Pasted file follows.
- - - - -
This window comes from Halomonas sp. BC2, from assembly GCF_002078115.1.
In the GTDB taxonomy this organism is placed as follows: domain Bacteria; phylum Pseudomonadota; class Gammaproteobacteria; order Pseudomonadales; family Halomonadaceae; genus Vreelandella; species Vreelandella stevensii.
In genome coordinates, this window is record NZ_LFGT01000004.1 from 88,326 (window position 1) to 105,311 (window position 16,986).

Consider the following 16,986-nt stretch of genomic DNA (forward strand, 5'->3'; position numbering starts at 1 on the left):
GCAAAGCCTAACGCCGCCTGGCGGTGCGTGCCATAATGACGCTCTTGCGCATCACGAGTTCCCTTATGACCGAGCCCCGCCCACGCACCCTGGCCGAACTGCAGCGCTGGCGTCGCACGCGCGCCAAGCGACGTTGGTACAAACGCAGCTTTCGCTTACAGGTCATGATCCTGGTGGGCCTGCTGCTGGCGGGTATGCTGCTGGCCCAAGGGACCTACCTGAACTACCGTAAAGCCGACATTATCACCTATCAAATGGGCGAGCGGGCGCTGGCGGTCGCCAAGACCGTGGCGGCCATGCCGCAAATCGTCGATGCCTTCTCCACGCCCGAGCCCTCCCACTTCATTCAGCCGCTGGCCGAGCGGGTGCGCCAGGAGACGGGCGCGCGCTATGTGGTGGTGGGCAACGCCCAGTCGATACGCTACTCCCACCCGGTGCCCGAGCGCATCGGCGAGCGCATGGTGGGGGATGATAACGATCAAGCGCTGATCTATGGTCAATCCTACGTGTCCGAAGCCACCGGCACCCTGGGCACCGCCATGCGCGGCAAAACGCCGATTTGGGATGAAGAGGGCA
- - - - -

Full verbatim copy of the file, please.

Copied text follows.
This window comes from Halomonas sp. BC2, from assembly GCF_002078115.1.
In the GTDB taxonomy this organism is placed as follows: domain Bacteria; phylum Pseudomonadota; class Gammaproteobacteria; order Pseudomonadales; family Halomonadaceae; genus Vreelandella; species Vreelandella stevensii.
In genome coordinates, this window is record NZ_LFGT01000004.1 from 88,326 (window position 1) to 105,311 (window position 16,986).

Consider the following 16,986-nt stretch of genomic DNA (forward strand, 5'->3'; position numbering starts at 1 on the left):
GCAAAGCCTAACGCCGCCTGGCGGTGCGTGCCATAATGACGCTCTTGCGCATCACGAGTTCCCTTATGACCGAGCCCCGCCCACGCACCCTGGCCGAACTGCAGCGCTGGCGTCGCACGCGCGCCAAGCGACGTTGGTACAAACGCAGCTTTCGCTTACAGGTCATGATCCTGGTGGGCCTGCTGCTGGCGGGTATGCTGCTGGCCCAAGGGACCTACCTGAACTACCGTAAAGCCGACATTATCACCTATCAAATGGGCGAGCGGGCGCTGGCGGTCGCCAAGACCGTGGCGGCCATGCCGCAAATCGTCGATGCCTTCTCCACGCCCGAGCCCTCCCACTTCATTCAGCCGCTGGCCGAGCGGGTGCGCCAGGAGACGGGCGCGCGCTATGTGGTGGTGGGCAACGCCCAGTCGATACGCTACTCCCACCCGGTGCCCGAGCGCATCGGCGAGCGCATGGTGGGGGATGATAACGATCAAGCGCTGATCTATGGTCAATCCTACGTGTCCGAAGCCACCGGCACCCTGGGCACCGCCATGCGCGGCAAAACGCCGATTTGGGATGAAGAGGGCA